A year ago, Ma and I trolled the cloth store picked out yards and yards of cotton prints for shorts and skirts. Now she sits and stares at nothing, and getting her attention is iffy. Some days are better than others but the good ones are getting further apart. Now at the cloth store she sits at the pattern catalog counter while I look around.
I got a” set-up going that looked real smart on paper, but it hurts my ragged heart to have to leave my cabin home real early every Monday morning to get to work in town. I’m still in Kentucky, but have to go from the middle of it to a big town on the Ohio River. Then all through the week I live in a crusty old house with the floors propped up by sticks in the basement. When Ma moved in, I got the running water and furnace fixed. I’m 15 minutes from work, and eliminated all that wear and tear on me and the Subaru. I count the hours until I can get home again.
Anyhow, driving from the cabin to town is a despondent hour or two, depending on the weather. It’s an ordeal to get Ma ready to go so early besides gathering all my plunder. I don’t have time to make coffee and clean up the pot and all, so it’s tough to stay alert. Having a zombie to ride with does not help in the least.
So here I am winding through the narrow rural roads to get to the highway that goes to the Parkway right at sunrise. Though I knew it to be a worthless effort, I told Ma to keep her eyes peeled for deer. Then for some reason, I started talking with a high pitched deep South accent, seein’ as she was born and raised on the barrier islands off the coast of Charleston, South Carolina.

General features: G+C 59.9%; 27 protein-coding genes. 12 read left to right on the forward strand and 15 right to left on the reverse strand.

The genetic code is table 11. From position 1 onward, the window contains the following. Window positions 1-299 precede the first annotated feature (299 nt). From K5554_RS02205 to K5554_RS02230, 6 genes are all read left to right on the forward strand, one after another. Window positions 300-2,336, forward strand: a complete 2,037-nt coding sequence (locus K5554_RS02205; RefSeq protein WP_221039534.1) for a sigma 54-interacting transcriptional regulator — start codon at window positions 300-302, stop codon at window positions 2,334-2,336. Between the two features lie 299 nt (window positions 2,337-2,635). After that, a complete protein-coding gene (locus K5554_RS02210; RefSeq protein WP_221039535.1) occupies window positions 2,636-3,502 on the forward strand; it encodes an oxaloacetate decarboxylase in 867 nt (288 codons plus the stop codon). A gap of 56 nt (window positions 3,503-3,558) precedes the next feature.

“Y’all keep them eyes peeled for them there deer. Now if you were a tater, y’all would have eyes too, but if ya peeled them, they’d be long gone. So watch how ya peel them eyes, ya hear?”
She laughed! I mean actually listened to what I said, understood it and thought it was funny. I was so stunned, I almost missed my ramp to the parkway.
Me: “Looky there at them there RAIN clouds, you see that straight up gray in the sky over yonder?”
Ma: “Yes, that must the RAIN.”
Me: “That’s right, pourin’ down in great torrents. Ye doggies! Did y’all see that lightnin’?”
Ma: Ooo, I’m afraid of lightning.”
Me: “Aw, ain’t no cause for y’all to fear the lightning. Ain’t no way for one of them there bolts to get to the your scrawny little body. Ye kitties! Did ya see that one, haaaw!”
Ma! “That was a big one!”
Me: “They so danged purty, those glorious swords from heaven. They use those swords to chase out the stray animals that get up there; they don’t care for the dogs howling with the choir. You know if it’s stormin’ cats and dogs, y’all gotta keep them windows rolled up tight as we got enough dogs and cats already. Unless there’s a calico that is, ‘cause I could make you a fine summertime nightgown out a nice bit of calico.”
Ma conversed like a regular person, like she would have a year or two ago. She really participated and was interested. The magic had vanished by the time I came in from work. She sat on the screened-in porch in her rocking chair until very late, eating her supper out there. She didn’t recognize any questions unless I asked them three times, louder each time. She couldn’t remember my name.
It was grand while it lasted.